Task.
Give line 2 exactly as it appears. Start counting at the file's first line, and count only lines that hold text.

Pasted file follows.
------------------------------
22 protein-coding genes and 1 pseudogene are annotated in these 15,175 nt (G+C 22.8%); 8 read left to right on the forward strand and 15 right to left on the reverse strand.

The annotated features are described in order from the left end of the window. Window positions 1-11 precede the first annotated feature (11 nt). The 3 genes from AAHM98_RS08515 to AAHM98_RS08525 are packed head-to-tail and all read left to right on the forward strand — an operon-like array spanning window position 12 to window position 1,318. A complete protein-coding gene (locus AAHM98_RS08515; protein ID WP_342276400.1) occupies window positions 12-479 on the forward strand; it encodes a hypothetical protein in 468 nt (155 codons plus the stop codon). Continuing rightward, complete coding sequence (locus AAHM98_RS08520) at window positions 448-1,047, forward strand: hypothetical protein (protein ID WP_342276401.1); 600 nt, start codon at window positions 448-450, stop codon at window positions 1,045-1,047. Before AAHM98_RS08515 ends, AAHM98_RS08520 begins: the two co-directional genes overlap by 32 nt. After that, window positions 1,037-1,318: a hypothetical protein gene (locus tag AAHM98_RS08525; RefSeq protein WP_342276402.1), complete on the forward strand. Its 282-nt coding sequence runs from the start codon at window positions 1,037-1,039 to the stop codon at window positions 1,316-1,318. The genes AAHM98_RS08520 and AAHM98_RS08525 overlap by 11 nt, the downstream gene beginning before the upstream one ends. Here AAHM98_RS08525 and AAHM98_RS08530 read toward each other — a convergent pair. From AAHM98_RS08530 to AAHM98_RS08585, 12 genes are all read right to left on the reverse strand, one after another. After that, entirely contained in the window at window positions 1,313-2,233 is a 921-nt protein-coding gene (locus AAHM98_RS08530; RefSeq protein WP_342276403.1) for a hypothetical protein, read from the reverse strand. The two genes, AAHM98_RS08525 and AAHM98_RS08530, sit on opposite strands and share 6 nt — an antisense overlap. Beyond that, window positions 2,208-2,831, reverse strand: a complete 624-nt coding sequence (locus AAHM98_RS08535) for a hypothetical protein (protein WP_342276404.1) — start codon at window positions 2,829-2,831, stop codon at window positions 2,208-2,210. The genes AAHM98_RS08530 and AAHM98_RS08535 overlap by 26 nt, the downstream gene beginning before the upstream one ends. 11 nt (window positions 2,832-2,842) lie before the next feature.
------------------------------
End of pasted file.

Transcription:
The annotated features are described in order from the left end of the window. Window positions 1-11 precede the first annotated feature (11 nt). The 3 genes from AAHM98_RS08515 to AAHM98_RS08525 are packed head-to-tail and all read left to right on the forward strand — an operon-like array spanning window position 12 to window position 1,318. A complete protein-coding gene (locus AAHM98_RS08515; protein ID WP_342276400.1) occupies window positions 12-479 on the forward strand; it encodes a hypothetical protein in 468 nt (155 codons plus the stop codon). Continuing rightward, complete coding sequence (locus AAHM98_RS08520) at window positions 448-1,047, forward strand: hypothetical protein (protein ID WP_342276401.1); 600 nt, start codon at window positions 448-450, stop codon at window positions 1,045-1,047. Before AAHM98_RS08515 ends, AAHM98_RS08520 begins: the two co-directional genes overlap by 32 nt. After that, window positions 1,037-1,318: a hypothetical protein gene (locus tag AAHM98_RS08525; RefSeq protein WP_342276402.1), complete on the forward strand. Its 282-nt coding sequence runs from the start codon at window positions 1,037-1,039 to the stop codon at window positions 1,316-1,318. The genes AAHM98_RS08520 and AAHM98_RS08525 overlap by 11 nt, the downstream gene beginning before the upstream one ends. Here AAHM98_RS08525 and AAHM98_RS08530 read toward each other — a convergent pair. From AAHM98_RS08530 to AAHM98_RS08585, 12 genes are all read right to left on the reverse strand, one after another. After that, entirely contained in the window at window positions 1,313-2,233 is a 921-nt protein-coding gene (locus AAHM98_RS08530; RefSeq protein WP_342276403.1) for a hypothetical protein, read from the reverse strand. The two genes, AAHM98_RS08525 and AAHM98_RS08530, sit on opposite strands and share 6 nt — an antisense overlap. Beyond that, window positions 2,208-2,831, reverse strand: a complete 624-nt coding sequence (locus AAHM98_RS08535) for a hypothetical protein (protein WP_342276404.1) — start codon at window positions 2,829-2,831, stop codon at window positions 2,208-2,210. The genes AAHM98_RS08530 and AAHM98_RS08535 overlap by 26 nt, the downstream gene beginning before the upstream one ends. 11 nt (window positions 2,832-2,842) lie before the next feature.